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WATERBITRY EVENING DEMOCRAT, THURSDAY, JULY 1G, 1903.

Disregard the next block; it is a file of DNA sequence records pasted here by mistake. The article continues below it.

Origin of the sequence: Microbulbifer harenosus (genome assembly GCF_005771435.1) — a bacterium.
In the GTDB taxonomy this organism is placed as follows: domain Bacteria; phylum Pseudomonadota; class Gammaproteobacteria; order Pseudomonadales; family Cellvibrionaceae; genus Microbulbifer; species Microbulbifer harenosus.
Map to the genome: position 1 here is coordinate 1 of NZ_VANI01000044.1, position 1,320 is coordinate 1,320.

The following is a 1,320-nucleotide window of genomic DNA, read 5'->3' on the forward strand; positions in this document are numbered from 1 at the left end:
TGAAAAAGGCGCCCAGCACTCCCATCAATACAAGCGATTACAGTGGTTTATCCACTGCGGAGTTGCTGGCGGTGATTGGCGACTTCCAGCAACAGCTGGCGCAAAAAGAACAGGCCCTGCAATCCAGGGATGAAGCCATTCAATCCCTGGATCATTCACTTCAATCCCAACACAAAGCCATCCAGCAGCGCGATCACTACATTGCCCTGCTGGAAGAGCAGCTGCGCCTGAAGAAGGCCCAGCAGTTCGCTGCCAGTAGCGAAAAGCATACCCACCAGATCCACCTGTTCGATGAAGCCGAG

THE DIAMOND. . -i .- v Holyoke Still iiads This Mixed , Up League. fcler Player Trimmed Norwich Yester ' day-.sprtngfield Printed With An other . Sbut-out A Little Talk on the .Vickers Matter.' Holyoke, July 16. The Holyokes de bated the Norwich team at Holyoke Ve&tefday In a game that wa a hard fougiht contest from beginning to end, X Was Only the very excellent playing ' of . the home team that won the day. Holyoke la a little, sore over the Vick ers business and Norwieih. is earnestly striving for' the lead, and each team Wanted the game 'badly. The slug gers, Bitch, Bossman and McCormack, were responsible for the tie at the end xf the ninth inning, and a long By by Baton, -which Anklani dropped and al lowed Batch to get to second, followed (by hits by. Slater and; McCormack, brought in the winning . run. 7 The game was remarkable for heavy hitting and tooth pitchers were ipaunded utt mercifully. Batch and Rossman slammed out threebaggers and Mc C&tmack was good for a ddnble, while for Norwich Turner,. Harrington and Stewart "were responsible for doubles, juinn who was, recently released by Connie Mack, did' the box work for the visitors, wlhlle Clancy was In the box for. the ihome team. Clancy had no fo know just what kind of balls the The tar play of the game was .exe cuted (by Batch, it was in the tenth Inning fend Stewart was on third, and Tighe foad reached first by a hit. Ank lam came to the bat and swiped at the first good ball that came his way.- - It went out, in left field, just Out of the reach of, the third baseman and short stop, but too far in for any fielder to De expectea to get at. . Ail out uatcn gave up the chase and watched the ball as' it descended. ."Heine" made what Beemed to be a useless attempt, but turned out to.be 'a magnificent play. Had he. reached the fcpot a moment la ter the ball -would hate been oft the ground and v Norwich would have Scored the much-heeded run, but he got there just in time to scoop it off nne grouna, ana tne Mae waft retired wrfth no runs scored. The grand stand went wild and: the yell that went up was louder than has - been heard On Sprlngdale park for m&Jiy & day. The fans" cheered and cheered, and iyheh ; Batch came in from the field the shout , was incased, and the little Dutchman had to get out in front of the grand fetaftd and doff ills little cap, and the cranks were crafcler than ever. He happened to be the first man up in the next Inning, ana the noise did not ies teeh a whit when he smashed the ball out 3nt6 left field n3 reached second base in saifety. Delafiey played a good game at the Mt. "He had no vuauLcts vru. bcuuu inert, -ui U1U ItUt L cept .with Credit to himself, and out of Silts. ' " bfie',as rather' scratchy, but the other , was a beauty, right to Mc Andrews, ibut so hot ' that be didn't ttare time even to stop its Course, and ft rolled away while "Mickey"-, was getting to first, the "fans" were s6r'e on Delaftey and uld not even allow tiiffl to assist 1ft the coaching on the id lines. Connolly did the ' great work'on the side lines. Xti fact, his iw-h61e game was full of spectacular work. He 'would shout and holler, Jump up ana down like a jumping jack -land dance like an Indian, and ifur tiiBnva amusement generally for the crowed. He is. called "Happy Hook gan.. Dandy played th field lit Wobd- , nitre place and his general deportment in the game was an improvement over the other man. He had the misfortune Of tfettinir issrtiked -while aallA itr ut ne got to the fcag safely and Slater took his place. The score; J v a.b.RiH:p.o.a.e. M&Afidrews, s S 0 O i & o frtxpatrick, 2b .....5 . 1 - 2 2 3 0 i atch, If .m ... .5 1 2 3 1 0 l6fi. tt S rv -i in A rt McCormack, 3b ... .. .4 3 3 0 3 0 Rossman, cf . A 0 3 1 0 0 iLandy; rf ..v....w.. .4 6 1 O . O O SchraceUc ....... ..,.4 114 1 0 . .Clancy, p .ii... 4 6 0' 0 4 1 Totals Turner, cf ..40 d 13 30 20 NORWICH. V A.B.M.P.O.A.I1. batters. On the other haj&d Lubyvand Aspinwall, who occupied the points for Hartford, wef e batted quite hard, but the men behind them gave a vety poot exhibition of fielding. As no reg ular umpire was present, P. "SV. Buck ley offlciAted, and in the first inning of the second game put Captain Daly of Hartford out of the game and off the field for disputing one of his decisions. The home team played a snappy field ing game in both contests. The scores. First game: R.H.B. Meriden ...1 0 6 0 0 0 3 3 7 10 1 Harftord ...006 6 0 0 6 0 00 4 6 Batteries Walsh andTheisens Luby &nd Thbmas umpire Budkley; attend ance, 900. , , i. Second game: - R.H.fi. Meriden .,4 0 1 0 2 1 2 1 - 11 6 1 Hartford ...0 010 0 0000-157 Batteries Walsh ahd thelsen; As pinwall and Thomas.v At Bridgeport. -Bridgeport, July 16. Hope was bat" ted out of the box In three innings by the Orators. Wallet was invincible until the seventh when he was batted for a single, gave a base on Mils and two rnett Were allowed to score. With one man on second Perkins batted a home run into left field. The game was loose ly played by New Haven, three 6f the four errors allowing runs. The score: R H IB Bridgeport 1 2 5 0 0 0 0 4 12 14 & N. Haven 0 0 0 0 6 6 4 1 0 5 6 4 Batteries Waller and O'Rourke; H6p Perkins and Jdp6; Umpire, Do lan; attendance 500. CONNECTICUT LEAGUE. Holyoke Norwich . . 1 Mefideh . . Bridgeport . New Haven New 1 London ...... Springfield Hartford W,- 32 30 SO 28 30 24 23 22 L. 21 24 25 25 28 32 31 33 i PC. .004 '".B8d ,545 .528 '.517 .426 .426 .400 Nw Yorkb0 (f T 6 6 0 6 D I 6 6 6 JPlttsburg. 00 0200001000 Hits New YorJc, 12; Pittsburg, 6 0 0" m rors New York; 4; Pittsburg, 2, Battr le Mathewson and Bowerman: DohehV and Smith. : , , At Chicago t Boston.... Zi.j 0 3 0 0 0 0 0 0 l- Chicago. 2 5 0 1 1 0 0 0 9 Hits Boston, ti Chicago, 15. . Errors Boston, 8; Chicago, 2. Batteries Pltteft ger and Morani Taylor, Kling and Raub. At St. Louis Philadelphia...... 1 0 0 4 0 0 0 0 06 St. Louis.......... 0 3 0 0 1 0 0 3 HltftPhlladelp&Ja, 9 : Bt. liOuls, 6. Br ror Philadelphlav 2- St. Louis, 5. !U and uls, la. 5 Roth; Currie, terles-Mitchel phy and Ryan. TABLE OF PERCENTAGES. ' W. L. pittsburg.-t bo , m . New. York,.,,.!i,t.itt. 46 ' 85 Chicago.. 45 .. 91 Cincinnati. v.. 86. V S4 Brooklyn.... 85 85.. Boston...... 23 43 St. Louis..,. ...... 27 48 Philadelphia. 22 50 - aMeMcan-League. , At New York' .,- -, Detroit.............. 1 0 1 2 0 0 0 1 New York Bat MUr ..5 0 Harrington, Sb . ... .2 "0 Stewart, ff s ,, .5 Tighe, lb ,4 Anklam; If ...... v.. .4 Hafinif an, fcs Connelly, c . . Delan'ey, 2b . Qulnnf p. ,..4 ...3 ...3 ...4 0 1 1 1 0 2 0 3 1 i i l l o 0 0 1 2 6 1? l 0 5 1 0 0 3 0 7 1 0 5 Totals .34 5 1027 16 2 No 6ae out when winning fun Wa6 maae. Holyoke .1 0 0 0 2 1 0 1 0 1-6 Norwich .. ...0 2 2 0 1 0 0 0 O 0 S 'Sum'mary1ivo4ase MU McCor mack, Turner, Harrington, Stewart; sacrifice hits. Harrington S nnnneiir three-bhse hitfc, Batcn,- EoSman; sto- aen oases, iwpatriCR. TUfBer, Tighfe; double playi, Fltxpatrick hnd Slater; nrst Dase on oails, off Qulnft 1, off Clancy ; mt by pitched 4all, by Clan if 11 etrilck Out. by Onnn R nun. $; (passed ball, chincel; attendance, B21 Oaldj umpire, Cauliflower'. At Springfield. csprmgneid, July 16. New London hnt out Springfield 4 to o in a well played game yesterday . afternoon Bowler started in to pitch, but In the second inninsf was touched nn 01 tan hits, netting three runs and Leant- Wafe ubituted ifi the t'llid. After hht In ting be was a puzzle t6 the visitors. The PCOre; H.H.fi K, Londdh 0 1 0 0 6 0 0 64 10 1 Springfield .0 0000000 00 7 2 At Meriden. " Meriden, July 16. The home team frrdn a double header from Hartford yesterday Afternoon, taking the first came to 0 and the second 11 to 1 va lsh pitched bdth cdhtests ; tot the home team and the vislt6r c6uld hot pee his speed and only got nine hits ---5 II wl.iU La iSrucS cut eighteen Bat and 0- ft 1- 4 .648 692 ,860 .806 2 f Hits etrolt. 15 J New York. d.iErrorti Petroit. 2- Ne Ylbrk, 6. Batteries Mui len and MeQulrt; Wolfe, GheSbro and At Washington- St, Louis, t 9 WA8hini(rton,ii.,., A Hits St. Louis. 4i Wahinrton. irorw-'at, Louis, 0 Washington, 2. terles Powell and Kahoe: Patten Kittrldge. At Boston ' Cleveland... ..i. 0 S 0 0 t 10; 0 HofctxYn .. 3 a 0 1 O O ft ft Hits Cleveland, 10J BefetOn. , ' Error- and Bemls ; Hughes, Young and Crlger. secdhd gaSme Cleveland........... 0 3 0 9-0 6 0 04 Boston.,.,..;,!,, i o o e i o o o o z vjieveiana, ; Boston, . .rror- Cleveland i Boston, 3. BatteMeB'Bern hardt and Bemisj "winters and Stahl. Chicago .i,. $0'6:o Zi'M? Philadelphia. 0 0 V i 0 4 0 11 Hits Chicago, v: Philadelphia, 14. Er rorsChicago, 6; Philadelphia, 1 Batter iesPatterson and Slattery; Bender and Powers. ' s , 0 rors Chicago. 15 Philadelphia. 2. Batter ies Owen, Altrock fcnd Slattetyt , Plank ana cowers. TABLE 01 'Pfi:RCJS!NTA. .;- . ' W. L. Boston. ....w.,,.i, ,,,,,... 46 V- 17 Philadelphia..-,.. ,,4.. 43 - la Cleveland.., 88 Si eW Tofk.i...... 84, 32 Detroit. .. ...,,,,, it,, ..., 94 Chicago. ...... , i . S2 St.' Louis, 29 Washington,,. 21 , second gattie 1 ;hiOago..n.iil..ik. 8 0 ) 0 0 Philadelphia...... 1 S i 5 111 i Hits-Chicago. . Tj, PhlladMphla.; B Si 87 49 EASTERN IEAGrtfE, , v At Newark: H ' S1' R.H.E. Newark . .0 4 0 1 0 0 0 O 5 10 i Buffalo 0 0 0 1 1 0 0 03 7 '2 BatteriesPardee and Shea; -Leroy and Laporte. ' - . , " I At Jersey City t HvH.E. Jersey City ,0 0 0 4 2 1 0 0 7. 13 1 Toronto ....0000012 1 1-5 11 S 1 BatterieSMcCahn ahd ; McManus; Hardee and Toft. -4 " . At Provldenceflrfct ganie: H.H.E. Providence vO2O0 1 02 1 0-49 S Rochester . .0 0 0 1 0 0 0 0 2-3 8 2 : Batteries Jones aftd Diggins; Mills and Fuller. - , Second cattie:. - - R.H.E1. Rochester . .1 0 0 0 0 0 4 4 9 8 5 Providence .1 1000 0, 00 1--3 10 4 Batteries Oettlg and Fuller; trke and Diggins. - . At Worcester Wet grounds. NEW , ENGLAND LEAGUE. ' At Fall River Concord 9, Fall River At Kew Bedford New Bedford 3, Manchester, V At Lawrence La. wrence 8, Lowell 5. At Nashua Nafehui 9, Haverhill 0 (Game forfeited, Haverhill failing to appear), r " ' WESTERN LEAGUE. Ar Omaha--Kansaa City 5, Ofnaha . At De M6inesStk Joseph 10, Deis Moines 4. , - ' ' . . .' .:. . At Cbloradd SprlngfePeorla 10, Col- furafln SOrinea 9. At DenverDenter 11, Milwaukee S. NEW YORK STATE LEAGUE. a i- Amnri'vAlban' 1; llii 0. At SchefieetadySchenectady - 2, Syracuse 1. . . At Troy Troy 6 Utica 0. At Johnstown Bihghamton 3, A. J G.'.O. AMERICAN ASSOClAttON. At St Paul-Toledd 6, St Paul 4. At Milwaukee-MilWaukee 8, LouHs ville 6. ; ' , At Minneapolis Minneapolis 5, Co lunabus 4. 1 At Kansas City Kansas City 13, In dianapolis 4. , 1 The Vickers eanflaes have not been thrown out by the Connecticut leag Tet and until theV are he official standing includes them. . - - : T!he attendance at the ! AtMetiCs' games this &easdh average 8,000 per sona per game. Connie will Walk on th& long 'grtea Ml wla:tert While the Phillies 'will bare to ; cough up- the green td pay' expenses, "; Hartford is at the tail xA of the league and. Meriden 'is trying to cap ture the first position. 'Hartford is managed by Tom Rellly attd Tom Rell ly belongs in, Meriden. Hartford and Meriden played two games yesterday and Hartford was ignominiously beat en in both games. ' , v Clark 'GriffltQi, manager of the New York American league team, has decid ed to put in Harry Howell to pitch against the Hobokehs at the St Ge6rge cricket grounds, Hobokeh, Oh Sunday. Lindeman, Hoboken's startwirler, will be In the (box for the Jerseymen. The game should be exciting, as the Jer seymen always play a hard game against ledgue teasing. . Pivsident Pulllam of the National league yesterday announced that he has fined Frank. Boweranan, catcher of the Giants, $100 for the assault made on Fred Clftrke of the Pittsiburgs at 'the Pold grounds on June 26. The im position of tbi fine, Mr.Pulliam sal was decided : upou after an examina tion of the, testimony submitted t)y the partICipant8 in the brawl and several Witnesses, -.- ; Frank Donahue, the St Louis pitcher whom ifeAieer recently fined $100 for drinking a bottle of 'beef, ' and- who is also president of the Players' Protec tive league, iha Wired a friend in St Ixmis to forward "all his personal ef fects to y him at Ptilladelpiila. . ; This Would indicate hat s Donalhue adhered to his determination not to pay the fine and has Jumped1 the American league. ' ' The New York club did not take the disputed player, George Dais, -along on the trip wesit. . Injunction proceed dngs awaited tlie player 1 Chicago and St Louis, and it wasi thought ibest not . to run into any 'more trouble with Mini. 'Mctiraw is alnio&t ssotl'y that he start ed the squabible, as Davis did not play much of game In New York; and Bflbb, Who ihks played the position, Ms much superior to Davis. George is hardly worth the, powder that has 'been used. Jh the 'battle. Washington Post. . Secretary O'Ronfke- refers . to the time that Ted Lewis of the Boston National league team pitched' in this league, but he does not say what the penalty was on that occasion.' If the Writer remembers correctly Fred Doe pitched Lewis In several games and Bridgeport was fighting hard to get the lead away from Norwich. Bridge port took ft Mump and New Haven passed her into second place. Nor wich won the pennant and woufd have won without Lewis. Has it ever been recorded that the games pitched by Lewis Were thrown out. Waterburv flftea rtftr wftftf yfat IntA :o3 1 the Connecticut league In place 6f jtioiyoK oeeauee tne people, or this City never like to get in with "a. crowd of squealed. ; Talk about DaJav O'NeJl) and write hbbttt him hs much' as you please but every manager , will have to take off his hat to the Holyoke mahagetf and tb his btShch of fast lay ers, He brought life into the leagife and a Whole lot of the long green, and that is what all the managers are look ing .f or in preference to the pennant. If they want to kill the goose that iaid the golden egg, they hate that privi legfel. : Jimmy Canavan should remember when he votes on the question of throwing out the Holyoke gaMes lh Which Vickers pitched, his own experi ence in 1889.- At that time when New Haveh was leading , the league there was some talk, of throwing out the games played . by New , Haven , With players borrowed f f 6m " Springfield. Waterbury W&s second in the league standing and the players now on tne Holy6ke team kicked against calling off those games although it wouia give them a better chance for the pen nant. " The other managers in this league should remember that little af fhir also. ".' -v', s . Mr O'Rourke says there is no on W&O can restret More Wiaa ihe the turn affnlrk of the league have taken. H says he is anxious for a meeting hv the tangle can be hhrhtelfed and tht leaaue aret ftack t& doing ibUsiness on a buslhesellke feasla.' As .Mhi& ; honst oftlnibtt tie giteS that all the games iDitched! -bv VICkers snould tbe forfeited to the clubs.playing those games with Holyoke1 and this is the action, which he expects the league to take! He does not believe that Holyoke shouHl (have any redress on the gaimes Vickers lost and say the league, has a prece dent for action, The precedent was, he said, in ga me won . for Connecticut league clubs by Fred luwedanz and Ted Lewis. . Mr O'Rourke did not re niem'ber the exact circumstances, but tbouefht the cases came the year bef ofe last and he was of the opinion' that th New London Iut was Concerned in at least one of "tbesa. The cage of Vickers, he said, he cbnidera In no other flight than the useof " a farmed player and he thinks the league should put the stamp of its disapproval on it without delay. ' He will call a meet ing in a hort time, as Manager O'Neill of Holyoke ndtifiedi him he would ask for one.. . tbe American league. , He had , then been transferred f rom f the Detroit Americans to New York, and! the New -York Nationals got avcourt order re straining . him from , playing for the NeW York Americans. Charles Green hall, counsel for Elberfeldv declared that Elberf eld Was "acquired properly by the New York Americans, under the terms of the Cincinnati peace agree ment. . No question of . his right to play with the New York Americans was eter raisea, ald the lawyer, until the Chicago American league vclub got out an Injunction to restrain George Da vis from playing with the New York Nationals. , ; - : , . Justice (Greenbaum asked if the law yer had a copy in court of th6 agree ment signed at the peace conference. None was In evidence, and Mr Nicoll again ,aked tot . an adjournment, so that be edUld! produce one. ; "I will grant you the adjournment,' said Justice Greehibaum, "if you Will Consent that the ' Infunctiom be dis 8pited until you are ready to be heard. M the matter now stands, I would, un hesJitatlnigly dissolve It on the argu ment,- fbtat I, am willing to accord you the further ihearlng you desire." Mr Nicoll demurred at first, but fi nally agreed to the court's proposition, and the matter went over until next Monday. - "we are, of course, .gratified at the court's decision," said President John- Son of the American league, "but at the same time we feel that it was what We were entitled to." ; . An injunction Issued hv tftie Ttn edi States circuit court was- secured yesterday Which prevents George Da ms i rom p laying iwitn tne .New, York Nationals. ; The papers ' were served on Davis in the betting ring of the isngnton Beacn racetrack, Tlhev were placed on his arm by the server, and dropped to the ground, !btit Datls pick- eo: rnem up ana read them; - The In1 Juttction retraJna Datia ifrom playing with any ' club, except the Chicago American league eltilb, until October L Davis is ordered to sbow cahse Why tbe injunction (should not Hold, and the order is returnable August d. V nz is set rorta in the rarerft thA. tyb. ti signed' a' two-yeaf contract Wltai the Chicago Americans. Wihlch 'eotttraft was drawn wp toy John M. Ward, aid then, before the contract expired, sign ed -mm , the ; New York Nationals, the innvi puxracc aiso iDeing drawn Up by Ward: also that 1ii wn ,aA to the Chicago Smerlcans on Mfly 10 last, that; money and transportation wa sent him, but that he failed to re port ' . ' m .600 .471 ,439 ,300 PERMITS ELBERFELD TO PLAY American League Scores in Court In , junction Against George Davis. , . The temporary injunction obtained in the supreme court a few days ago by the New York National league base ball dub, restraining k Norman Eiber :f eld, the shortstop, from playing with the -New York American league club, was dissolved yesterday on a etipula tion. among the towyers to the case. The argument on the imotion to con tinue the 'Injunctloni was then ad journed until next Monday, wheft the courts irill decide whether the Nation al league is entitled to prevent Eiber f eld from playing for the Americans DeLahcey Nicoll appeared for the New York National club, while' Abram I Elkus represented the New York Americans; Mr Nicoll told Justice Greenbaum. wiho heard the 'argument, that he Was hot ready to go on, aft Mr Elkus, he Mid, had introduced new matter intd Ms papera which the Nh rlonals were anxious to reply to. He, therefore, asked for ah adjournment, Mr iJlkua opposed this, laying that Mr Is icoll was -not acting dn good faith and, that the New York Americans Were being deprived of Elberfeld's ser Vices every day" that the injunction con tlnued. .. Justice Greeflbaiim "fefused ' to ad journ at the time, and Mr Nicoll stated his case, Which was that Eliberfeld had signed a contract for 1903'" with the New York Nationals and had after ward' signed with the Detroit team Kt from VICKERS TO RETURN. Dan O'NeU Has Bought Him , Brooklyn. t ' "Hhbe''!' - Vlckefa himself trl11 the Holyoke' team next Week, prbbably about Wednesday, He JS through With Brooklyn, and Dan O'Neii says hd Will make. the whole league recognize his claim to him this time. When asked about the transaction that took place place between him and the Brooklyn: management;, uan says he bohght Vickers' from Doyle and the Brooklyn management afterWard bought hitVi back again; iNow Holyoke Will again be the buyer,; Since Viekers has been With .Brooklyn. , he iliftg by no means been a success. Perhaps it was be cause be wants to get back to the Paper city,, and perhaps it was because he Is Gtlll young fOr the big league. ' He hag been Played in the field and m the box; but did not draw any laurels Ih either position. His return to Holyoke Will be the cause for great rejoicing in that city, where he was a general favorite, both because of his playing Jtftd bis good spirits.- ' . . . FAITHFUL INDIAN WIFE. SK Follows Her Htikband to Jail at Portland, Ore.,, and Atrtyefc -. There Pennile. '. An Indian 'wife's attachment for br husband, Who is lodged in the county Jail at Portland, Ore., moved the heart of Jailer Jacksbft td pity, and. she was harbored .there until some arrangement Could be made 6 Care for hefw V' G. P. Howard, ah Indian Who h&d 'been ' picking strawberries at Hobd river, was af rested on a charge of sell ing liquor to Indians, It is charged that he 6bld a pint bottle oi alcdhol tb an" Indian for 35 cents. He was brought to Portland at once. The wife, an In dian of the darkest hue, would not be Separated frbm , him n trouble, and Came to Portland on the samS boat. She did not make herself known to the Officer in charge, but Watted until he had been taken to Jalh She then knocked for admission, and Was met by Jailer Jackson, M . "I want to see my husband," she eaidi. "he Is in jail here." , The jailer explained to her that she "I WAN TO SEE MY HUSBAND.". Could hot stay with him ahd that ehe Would have to go somewhere else; '.."But I cannot, .she argued. "I am alone, and do not khow anyone, It todk eVery cent that t had to pay my fare from Hood river to Portland, and there Is no place for me to go." ... The poor Woman is ih such a eohdl tion that she is not able to work, and scarcely able to be about, and, the jail ef was mbVed by her pleadings. She was taken in and given her meals and lodging. THE PUGILISTS. Twin Sullivan Wins Another Battle. ' C3 T w3 -?rri -x- jrL Beart thi ' TM Kind You Have AiwayS tzr Jim Judge Wag Too Easy a. Mark Good Joke Wbrked Off on Referee Graney Cost for New Yorkers to See Big Fight. Eddie Graney, who Is to referee the passage at armgi between Jeffries and Corbett, Was held up by a. High way mail between San Francisco and Har bin Springs last Monday. He .' was driving from the Springs to V Frisco With Manager Coffroth of the Yosemite Athletic club, before which the battle is to be fought , Graney had $5,000 of the stake money in his inside pocket. The referee was. behind a team of! good ones and when three miles out of Har bin Springs, where the road was dense ly bordered by. trees a big man jumped in front of the horses. Instinctively Graney reined up. The man. vras heav ily masked. He leveled an'ugly, look ing . rifle ! at Graney and in what was evidently a disguised voice growled out : "Throw up your hands!" G raney looked ddwn the black mnzzu which 'stared him in the fa.ee and obeyed. "Get down!" jcame from' under mask. ' Graney got down. A the rob her advanced to search bis victim th horses took fright and bolted. The robber; dropped his guii and made a dash for the team. He caught the near horse by the bridle, and after a brief, but lively struggle, brought the fright ened animals to a stand. Coffroth. had been thrown out of the wagon, but be yond a few scratches wag not dam aged. The wrestle, with the horses had shaken the mask .from the robDers face. Graney's surprise gave way to relief when he recognized the man's face. It was Jim Jeffries. Tm is the story' Graney tells in 'Frisco and adds: fit seems Jeff and Fitz got an Idea that it would be a huge joke to rob me Of jthe $5,000 which represented the take money, of ooth ngnters ana men send the money back, to me by express. The plan wag to have a .regular old fashioned hold-up. But the running away of the horses spoiled it. I was scared, but I f of give them.". 'Y'ltjk Vstfr Vwli-a wVii 4rtiiro0'r tn the Pacific coast to see the fight between Jim ,Corbett and Jim Jeffries will need nt lftfl iRoo. i H mlffht squeeze through oh, less, but he wouldn't in- duige in , any riotous living en ruui His railroad fare, round trip ticket, Will wtm V A mleoine berth vviat , jjsuai v m c ... will add $38 to this sum, and he can feed on the train for $21 more, laai $210.20. He Will hate td produce $20 for a. I'i&gside seat, aitnougn ne may perch fiimseif on the rafters for $5. There are Intermediate costs that may 4-u tm b-nct $15 Tf he wants to be near the ropes his net expenses will therefore be $230.ao. . 'ifie remaining nmn on rii v,a. nftiA fttirtiifeh trt cover the incidentals which are sure to boo up on a trip of thi kind: , Boston, July l&.-J6hn "Twin" Sulli van of Cambridge won the decision rather easily over Jim Judge of, Scran ton, Pa, at the Tammany A. C. Ut eventing. The ai went ten rounds and in eacih 6f them Sullivan had the (better of the going. . Both men were in food cohdition and weighed m . at 150 pounds. Sullivan fofjed the fight ing froftt the .start, pummelling the body Of his opponent severely during the first five founds. After that.tihe local man iatofbed his opponent on the face and iiad and during tba last four rounds ,hadi ihi-m gding just before the gong sounded in each round. Judge1 seemed 'to nave no idea of distance and his left leads were .easily -blocked by Sullivan. , x Another match has ibeen arranged be tween Jimmy Britt of California and Jack O'Keefe of Chicago, after consid erable argument. Articles of agree ment wOiich were signed yesterday call for a 20-round (bout, to te decided at San Francisco, tbefore the -San Fran cisco At C, on July 31. The mill will be at catdhWeightSi This Will -be the third' scrap between) the two. Their first fight resulted in a victory for O'Keefe on a foUl and following this gd they 'battled for. 20. rounds to a draw. Britt is confident that he can knock O'Keefe out. No man or woman in the state will hesitate td speak well of Chamber lain's Stomiach and Liver Tablets after once trying them, Ttoey always pro duce a pleasant movement of the bow els, improve the 'appetite and strength en the digestion. For sale by all drUgglStS. : : ;' ; , Kameoki at Blvhton. NEW YORK, July 16. The Atlantic, Selling stakes for ' twoy ear-olds, the feature of an ordinary, card at Bright on Beaehi Was Won by the favorite, Nameokl, with Bob Murphy Second and Midshipman third. Only a fair field of selling platers started for r this race. Bob Murphy cut but the running to the stretch, Where Gannon brought Nameo kl up and Won easily by a length. The steeplechase over the Short course Went to ,. Valdez, played ddwn from 10 to 1 to 1 to 2. Fox Huhter, the favorite, was second. Davy, the fider of How ard Gtatzt who fell Was hurt and later removed to the hospital. - 100 Wash Suits, , 42 Sailor In July we turn things , up side down In our . Boys' Cloth ing Department . This is true to the letter we let 'er go at any old price. 49c Straw Hats, $L69 25c c 9-93 BANH rfiTREET 80-82 South Main St . y 1 v Woman Gets Weekly Shave ' in Philadelphia Bather Shop The Philadelphia Telegraph says that a. woman caused a sensation In a down town barber shop last Thursday after noon, the thought of which Still makes cold shivers chase each other up and down the backs of the six customers Who were mixed up in it Four o'clock-had just struck. The' restful atmosphere of the shop was disturbed only toy the "snip" 6f the scissors, swish of sharpening rasors and occasional remarks by a barber who Insisted on talking politics to a cus tomer who was stone deaf. ' A figure darkened ' the doorway a portly, middle-aged woman, with a se- caAaaa Cvt Caalttnarek'. - Rochester, n. y.. juiy ie.-The Canada cup challenger, the ironde quoit,,has been overhauled in Charlotte harbor and IS noW in complete readl ness for her first trial r&Ce. The race will be over a triangular course lot eighteen miles, With the Cinderella, a flftytwo foot tutter, as a competitor. One "purpose of the trial races Aside from the tuning up and sail stretching the UeW boat win receive will be the selection of the four amateur members of the Irondequolt's crew. Peter Paul VIn at Chicago. CHICAGO, July l6.--Peter Paul, R. Bradley's geldi&gv1 Was mUeh the best of the two-year-old field at Washington park. He conceded a lot of weight to his field and, well ridden by Domtnick, he went to the front easily ih the stretch and won from,; Memories and Nannie Hodge. W. Waldo Was nounced as the rider of Peter Paul, but fete deme&nbr, pompadour, spectacles and a tulle bda. Afternoon, Mrs1. Shafer.'l remarked the head barber. ."How do?" Mrs. .Shafer hung her hat and boa on a hook and sat down among the "waiters" with a sigh of content. Glancing at the dog-eared pe riodicals on a table she- selected an alleged comic weekly and was soon solemnly studying Its contents. ' , , The six waiting customers stared at her with respectful, ppen-mouthed amazement For five mlnuteB there was dead silence. The "waiters" dwin dled to three men and Mrs Shafer. Then the woman nonchalantly east aside the paper, took off her spectacles, removed a complicated structure, of lace and ribbons around her heck and opened the tap buttons of her shirt waist.1 ' .' '' ' "!"';:- ' ' '" The waiting I customers stared, then, with a great coughing and shuffling of feet, seized magazines and newspaper and pretended to read. The Bashful Man grasped iila coat anddived for the door. " . -: "You're next,M shouted thev barber. The reply of the Bashful Man was lost in the hurry of his' flight.' - -t "Nextl"' "Madame, ydu're nextl"' The saloon keeper bowed to Mrs. Shafer. :, "This man's next." She Indicated the dry goods clerk "I prefer to wait" -1 , Mrs. Shafer thanked.him Bettled her self in the vacant chair, adjusted her back half fcito the notch of the head rest, and put her ankles on the foot tbhsorial art was forgotten as all watched the 6peratioh-the lathering of the fair chin, the clean shave 6f the ad 15) razor, the application of hot towel witch-hazel andearl powder. J 'Brilliantlne?',Degan the barber, ab sently. Then he' bit his tongue and Was silent ' ,.v J ,4.'l don't want my clothes brushed,' Mrs. Shafer remarked to the colored bor as she out on her hat Boa and anectacles adjusted, she paid her cents and left the shop.' ' . t ' "What's the 'matter with you fel lows?" remarked the proprietor. "She's been a steady customer for six months, The poo thing can't help It that sh hasVa beard. At first I usedtd shave her; once a month, then every " two weeks Now she has to be shaved everys week. We get a dollar for every visit to a pri-, vate house. She thought this was rnthni ntAAH. so - that now she cornea here. ' She's not the only woman in town I shave, but the first who doesnt xnlnj coming into a Shop. - -.. these athletic, out-door girls grow 01 i they'll need shaves, I'm afraid. Why) out in Chicago they are getting ready for them already. . Several shops run by women have opened up there lately. v Every day now the barber shop Is crowded With men waiting to' see thr performance , with - Mrs. Shafer re peated. " v -' Hie Souffle Pdt8'. Put one cupful of milk in a sauce pan With a level teaepoonful of butter and place over the fire. Mix a cupful of rlcs flour with a Mae1 cold milk and when7 the milk in saucepan is scalded pour it over the rice flour.- Stir and cook until It thickens Into a smooth paste and loosens from the bottom of the saucepan, then traafer to a dish to cobl. , Beat two ounces of butter tov creanu then add. alternately the beaten yolks of five eggs, and five tablespoon- ' fuls of sugar; add this to the paste;) then the grated rind of a lemon or orange and beat thoroughly to ' mlxj tast of all fold In the whites of eggs' beaten to a stiff froth. Have a souffle) or pudding dish Well buttered and pour , In the mixture and bake for 30 minutes In a moderate oven. When done, duet with the powdered sugarbefore taking i from the oven and serve at once In dish ? in which it is baked. Serve with raspi. berry; cream 8attce.-Wa6hIngton Star;, : sntHk Import. . , ' During the past ten years British Ini ortS exestded exports by S pr cent - '. Kn6yed -titer ?ake. '. . "Jane has a new recipe for making! sponge cake. She made one and ftnU It to the orphans' picnic." VDid4 the children enjoy itt"1 1 guess they did. The boys played! ball with. It all the afternoon" Cleve-;. land Plain Dealer. ;- Bound .to Be Wrong. 1 " Neighbor t hear your husband has., had his life insured for a large amaunt. Mrs. Sourface He has, has he? Justj like him. Gone off and Insured hlm-r self-for a fortune, and he hasn't -In-- - ..... . -iik .... - - u - t . ' lb .... . Bit.- .' - tyulet Enough. 1 -' "I wonder what we'll have to coa tend with after we are married?" said the she end of the sketch. - ' : v "Well," replied the matterf-fact young man. who was about to don the; ' matrimonial . harness, "we'll have, feach other." Chicago Daily News. Grand Cut Price : SALE, B 1 CYCLE . f Sold regardless of cost to make room for Our Automobile IB. H. TO WIUB 33 Center S. Edisori Phonographs. ' June Records on Sale. Good Judges of Tobaccq Say that yoU cahUdt get nett stock than goes Into the manufacture of our Ledge 10c ahd German 36y fee Cigar's. Don't take anybody's "say so," how ever, but give them a trial .